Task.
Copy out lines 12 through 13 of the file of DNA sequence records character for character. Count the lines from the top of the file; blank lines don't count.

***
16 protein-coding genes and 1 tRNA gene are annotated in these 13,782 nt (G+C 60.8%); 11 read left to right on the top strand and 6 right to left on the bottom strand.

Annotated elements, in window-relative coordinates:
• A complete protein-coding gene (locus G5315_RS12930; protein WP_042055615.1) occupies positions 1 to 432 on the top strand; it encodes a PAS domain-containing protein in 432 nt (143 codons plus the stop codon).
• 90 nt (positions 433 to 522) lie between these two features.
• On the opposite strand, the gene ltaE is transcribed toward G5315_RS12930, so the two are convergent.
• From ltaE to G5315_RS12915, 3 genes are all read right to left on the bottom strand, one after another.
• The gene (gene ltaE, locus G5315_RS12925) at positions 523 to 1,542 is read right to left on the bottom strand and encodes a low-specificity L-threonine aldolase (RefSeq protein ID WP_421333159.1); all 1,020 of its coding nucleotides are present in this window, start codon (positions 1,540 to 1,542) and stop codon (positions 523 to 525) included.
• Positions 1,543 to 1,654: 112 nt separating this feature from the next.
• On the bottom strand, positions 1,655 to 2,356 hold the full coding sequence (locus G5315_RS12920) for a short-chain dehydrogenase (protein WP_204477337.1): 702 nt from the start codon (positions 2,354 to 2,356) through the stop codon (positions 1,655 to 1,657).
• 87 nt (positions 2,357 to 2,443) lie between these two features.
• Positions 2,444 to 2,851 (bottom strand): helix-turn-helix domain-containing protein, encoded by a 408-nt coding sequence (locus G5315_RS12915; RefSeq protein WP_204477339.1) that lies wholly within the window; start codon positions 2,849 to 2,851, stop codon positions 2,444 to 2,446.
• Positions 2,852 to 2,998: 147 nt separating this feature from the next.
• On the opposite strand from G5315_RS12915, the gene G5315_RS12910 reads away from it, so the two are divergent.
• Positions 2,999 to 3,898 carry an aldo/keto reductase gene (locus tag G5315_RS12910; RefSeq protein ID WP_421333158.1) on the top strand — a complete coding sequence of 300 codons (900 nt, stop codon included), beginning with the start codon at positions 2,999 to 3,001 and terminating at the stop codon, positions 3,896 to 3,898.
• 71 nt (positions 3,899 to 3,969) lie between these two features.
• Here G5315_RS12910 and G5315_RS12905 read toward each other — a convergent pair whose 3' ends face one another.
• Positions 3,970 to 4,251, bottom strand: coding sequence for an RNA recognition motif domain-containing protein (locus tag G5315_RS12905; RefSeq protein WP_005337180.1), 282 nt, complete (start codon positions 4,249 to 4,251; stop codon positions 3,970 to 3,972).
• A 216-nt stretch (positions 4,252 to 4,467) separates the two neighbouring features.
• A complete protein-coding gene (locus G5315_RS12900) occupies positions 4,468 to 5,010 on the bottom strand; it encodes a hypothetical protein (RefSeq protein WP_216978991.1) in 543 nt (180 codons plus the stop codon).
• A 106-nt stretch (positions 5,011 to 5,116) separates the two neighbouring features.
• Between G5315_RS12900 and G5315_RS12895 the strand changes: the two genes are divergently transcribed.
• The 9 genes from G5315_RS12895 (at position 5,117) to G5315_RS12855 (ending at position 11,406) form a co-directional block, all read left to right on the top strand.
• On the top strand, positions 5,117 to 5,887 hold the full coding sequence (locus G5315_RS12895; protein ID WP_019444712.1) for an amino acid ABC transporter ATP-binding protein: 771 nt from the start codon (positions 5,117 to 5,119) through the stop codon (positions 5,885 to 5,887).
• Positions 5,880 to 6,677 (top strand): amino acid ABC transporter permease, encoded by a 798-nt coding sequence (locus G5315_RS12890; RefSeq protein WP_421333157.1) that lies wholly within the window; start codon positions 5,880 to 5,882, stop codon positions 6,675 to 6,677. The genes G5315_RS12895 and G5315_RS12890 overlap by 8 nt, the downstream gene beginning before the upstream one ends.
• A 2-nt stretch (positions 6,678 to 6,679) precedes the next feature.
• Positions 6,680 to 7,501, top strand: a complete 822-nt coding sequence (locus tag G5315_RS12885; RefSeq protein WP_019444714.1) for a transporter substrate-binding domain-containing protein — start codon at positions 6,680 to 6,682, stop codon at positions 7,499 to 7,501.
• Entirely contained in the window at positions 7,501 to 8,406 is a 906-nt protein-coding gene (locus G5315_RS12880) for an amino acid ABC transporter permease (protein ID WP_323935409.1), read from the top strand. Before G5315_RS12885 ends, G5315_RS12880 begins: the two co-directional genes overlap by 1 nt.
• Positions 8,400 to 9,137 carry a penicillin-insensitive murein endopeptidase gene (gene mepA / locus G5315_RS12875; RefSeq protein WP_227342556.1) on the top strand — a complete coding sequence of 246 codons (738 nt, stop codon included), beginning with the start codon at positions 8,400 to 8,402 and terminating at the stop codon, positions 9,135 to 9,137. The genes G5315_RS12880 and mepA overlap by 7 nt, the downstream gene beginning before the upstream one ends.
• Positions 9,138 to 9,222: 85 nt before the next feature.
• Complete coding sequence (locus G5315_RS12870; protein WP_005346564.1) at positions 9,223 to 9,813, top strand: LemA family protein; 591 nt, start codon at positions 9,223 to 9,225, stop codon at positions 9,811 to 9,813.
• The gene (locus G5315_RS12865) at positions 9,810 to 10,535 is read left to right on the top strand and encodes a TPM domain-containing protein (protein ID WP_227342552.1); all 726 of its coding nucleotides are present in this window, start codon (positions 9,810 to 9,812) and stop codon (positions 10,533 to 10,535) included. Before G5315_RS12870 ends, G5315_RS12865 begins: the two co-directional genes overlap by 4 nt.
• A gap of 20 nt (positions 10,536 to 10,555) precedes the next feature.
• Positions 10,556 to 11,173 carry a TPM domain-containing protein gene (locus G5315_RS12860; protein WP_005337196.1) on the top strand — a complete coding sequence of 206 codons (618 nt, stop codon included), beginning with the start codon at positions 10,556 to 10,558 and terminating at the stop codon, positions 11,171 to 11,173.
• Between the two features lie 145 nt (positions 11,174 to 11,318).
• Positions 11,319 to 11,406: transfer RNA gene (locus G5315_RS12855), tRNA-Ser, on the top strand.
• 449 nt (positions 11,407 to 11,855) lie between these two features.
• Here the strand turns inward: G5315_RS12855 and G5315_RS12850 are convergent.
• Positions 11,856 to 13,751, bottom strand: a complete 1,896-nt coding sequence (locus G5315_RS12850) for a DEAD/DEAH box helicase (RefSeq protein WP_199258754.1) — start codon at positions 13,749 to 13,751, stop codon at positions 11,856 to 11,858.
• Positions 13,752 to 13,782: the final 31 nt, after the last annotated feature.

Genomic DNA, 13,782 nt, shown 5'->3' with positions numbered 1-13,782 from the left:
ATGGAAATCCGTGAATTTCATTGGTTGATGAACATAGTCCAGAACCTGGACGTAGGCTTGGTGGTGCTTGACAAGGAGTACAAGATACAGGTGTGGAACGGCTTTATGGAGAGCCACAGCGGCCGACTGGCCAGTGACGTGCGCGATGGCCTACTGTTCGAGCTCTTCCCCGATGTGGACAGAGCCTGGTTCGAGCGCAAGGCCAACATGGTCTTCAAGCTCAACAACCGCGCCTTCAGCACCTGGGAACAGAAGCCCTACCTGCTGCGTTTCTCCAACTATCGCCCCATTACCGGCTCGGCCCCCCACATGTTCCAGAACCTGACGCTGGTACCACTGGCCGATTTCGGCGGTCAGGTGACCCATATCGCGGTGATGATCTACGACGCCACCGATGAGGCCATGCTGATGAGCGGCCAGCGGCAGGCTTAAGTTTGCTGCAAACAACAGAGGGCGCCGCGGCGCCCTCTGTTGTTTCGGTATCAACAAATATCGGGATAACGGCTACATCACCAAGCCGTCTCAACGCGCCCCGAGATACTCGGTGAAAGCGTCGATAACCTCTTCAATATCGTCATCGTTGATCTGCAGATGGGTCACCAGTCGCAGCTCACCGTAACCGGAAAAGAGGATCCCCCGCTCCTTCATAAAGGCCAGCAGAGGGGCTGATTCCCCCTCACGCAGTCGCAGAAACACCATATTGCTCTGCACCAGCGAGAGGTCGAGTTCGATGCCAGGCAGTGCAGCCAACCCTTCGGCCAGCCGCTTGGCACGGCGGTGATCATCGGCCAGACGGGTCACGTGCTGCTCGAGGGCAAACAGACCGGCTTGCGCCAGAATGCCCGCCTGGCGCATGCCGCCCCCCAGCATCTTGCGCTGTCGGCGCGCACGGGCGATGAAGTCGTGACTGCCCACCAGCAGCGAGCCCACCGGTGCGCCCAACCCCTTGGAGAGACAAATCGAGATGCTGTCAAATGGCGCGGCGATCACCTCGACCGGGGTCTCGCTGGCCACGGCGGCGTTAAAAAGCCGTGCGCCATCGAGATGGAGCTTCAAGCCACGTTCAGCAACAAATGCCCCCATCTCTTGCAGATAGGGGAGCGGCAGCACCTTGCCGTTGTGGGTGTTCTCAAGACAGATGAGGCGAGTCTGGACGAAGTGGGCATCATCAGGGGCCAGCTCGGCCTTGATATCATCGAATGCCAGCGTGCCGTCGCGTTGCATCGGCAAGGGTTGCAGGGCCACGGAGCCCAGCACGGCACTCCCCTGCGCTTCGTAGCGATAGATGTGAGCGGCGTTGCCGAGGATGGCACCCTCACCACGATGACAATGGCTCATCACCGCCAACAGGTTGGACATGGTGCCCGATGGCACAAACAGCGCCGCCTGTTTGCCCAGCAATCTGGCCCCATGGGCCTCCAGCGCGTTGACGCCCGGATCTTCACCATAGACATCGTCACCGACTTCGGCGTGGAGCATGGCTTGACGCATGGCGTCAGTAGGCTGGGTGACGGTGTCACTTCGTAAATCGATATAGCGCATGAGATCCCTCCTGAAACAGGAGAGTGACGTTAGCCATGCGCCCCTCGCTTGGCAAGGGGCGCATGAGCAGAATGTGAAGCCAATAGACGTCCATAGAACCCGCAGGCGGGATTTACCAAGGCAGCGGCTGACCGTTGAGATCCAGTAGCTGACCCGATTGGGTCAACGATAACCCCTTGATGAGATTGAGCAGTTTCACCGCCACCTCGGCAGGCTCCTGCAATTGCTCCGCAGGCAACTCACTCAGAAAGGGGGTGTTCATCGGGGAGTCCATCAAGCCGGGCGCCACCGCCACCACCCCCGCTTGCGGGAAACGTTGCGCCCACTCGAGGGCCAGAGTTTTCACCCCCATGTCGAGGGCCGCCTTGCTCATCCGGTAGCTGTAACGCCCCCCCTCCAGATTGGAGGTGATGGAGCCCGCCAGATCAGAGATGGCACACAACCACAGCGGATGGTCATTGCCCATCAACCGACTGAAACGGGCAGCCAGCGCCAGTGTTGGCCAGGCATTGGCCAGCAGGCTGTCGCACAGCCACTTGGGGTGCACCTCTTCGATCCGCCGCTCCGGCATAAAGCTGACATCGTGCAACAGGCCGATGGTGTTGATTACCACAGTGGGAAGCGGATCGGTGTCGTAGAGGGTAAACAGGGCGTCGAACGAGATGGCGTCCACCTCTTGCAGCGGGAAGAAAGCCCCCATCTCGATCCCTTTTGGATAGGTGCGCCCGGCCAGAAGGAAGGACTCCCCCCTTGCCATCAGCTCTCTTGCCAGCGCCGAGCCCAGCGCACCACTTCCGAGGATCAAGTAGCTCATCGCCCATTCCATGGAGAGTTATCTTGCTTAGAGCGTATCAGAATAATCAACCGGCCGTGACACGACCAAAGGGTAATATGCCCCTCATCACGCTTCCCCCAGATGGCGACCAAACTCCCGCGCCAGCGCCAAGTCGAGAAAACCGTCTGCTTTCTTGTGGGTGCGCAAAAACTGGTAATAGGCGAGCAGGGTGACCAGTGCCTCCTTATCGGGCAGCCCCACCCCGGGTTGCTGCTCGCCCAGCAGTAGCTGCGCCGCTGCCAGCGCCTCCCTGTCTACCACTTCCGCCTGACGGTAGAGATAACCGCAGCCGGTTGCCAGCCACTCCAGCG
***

• Positions 2,852 to 2,998: 147 nt separating this feature from the next.
• On the opposite strand from G5315_RS12915, the gene G5315_RS12910 reads away from it, so the two are divergent.